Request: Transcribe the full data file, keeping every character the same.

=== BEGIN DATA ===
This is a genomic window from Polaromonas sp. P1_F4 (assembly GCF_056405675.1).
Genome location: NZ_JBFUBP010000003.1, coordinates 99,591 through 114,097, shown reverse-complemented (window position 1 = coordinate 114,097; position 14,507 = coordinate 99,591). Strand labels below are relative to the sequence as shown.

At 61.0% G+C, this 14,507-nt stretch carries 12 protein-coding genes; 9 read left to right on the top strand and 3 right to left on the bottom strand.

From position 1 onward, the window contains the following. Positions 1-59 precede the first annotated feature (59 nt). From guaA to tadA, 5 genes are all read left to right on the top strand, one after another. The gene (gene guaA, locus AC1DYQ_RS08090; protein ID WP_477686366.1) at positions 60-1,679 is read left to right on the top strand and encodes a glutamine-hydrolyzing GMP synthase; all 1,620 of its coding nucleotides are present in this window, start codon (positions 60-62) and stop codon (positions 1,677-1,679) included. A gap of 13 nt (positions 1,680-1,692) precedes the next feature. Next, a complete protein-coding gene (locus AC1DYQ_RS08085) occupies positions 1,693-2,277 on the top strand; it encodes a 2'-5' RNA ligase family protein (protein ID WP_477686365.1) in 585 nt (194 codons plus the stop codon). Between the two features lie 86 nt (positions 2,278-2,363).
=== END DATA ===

This is a genomic window from Polaromonas sp. P1_F4 (assembly GCF_056405675.1).
Genome location: NZ_JBFUBP010000003.1, coordinates 99,591 through 114,097, shown reverse-complemented (window position 1 = coordinate 114,097; position 14,507 = coordinate 99,591). Strand labels below are relative to the sequence as shown.

At 61.0% G+C, this 14,507-nt stretch carries 12 protein-coding genes; 9 read left to right on the top strand and 3 right to left on the bottom strand.

From position 1 onward, the window contains the following. Positions 1-59 precede the first annotated feature (59 nt). From guaA to tadA, 5 genes are all read left to right on the top strand, one after another. The gene (gene guaA, locus AC1DYQ_RS08090; protein ID WP_477686366.1) at positions 60-1,679 is read left to right on the top strand and encodes a glutamine-hydrolyzing GMP synthase; all 1,620 of its coding nucleotides are present in this window, start codon (positions 60-62) and stop codon (positions 1,677-1,679) included. A gap of 13 nt (positions 1,680-1,692) precedes the next feature. Next, a complete protein-coding gene (locus AC1DYQ_RS08085) occupies positions 1,693-2,277 on the top strand; it encodes a 2'-5' RNA ligase family protein (protein ID WP_477686365.1) in 585 nt (194 codons plus the stop codon). Between the two features lie 86 nt (positions 2,278-2,363).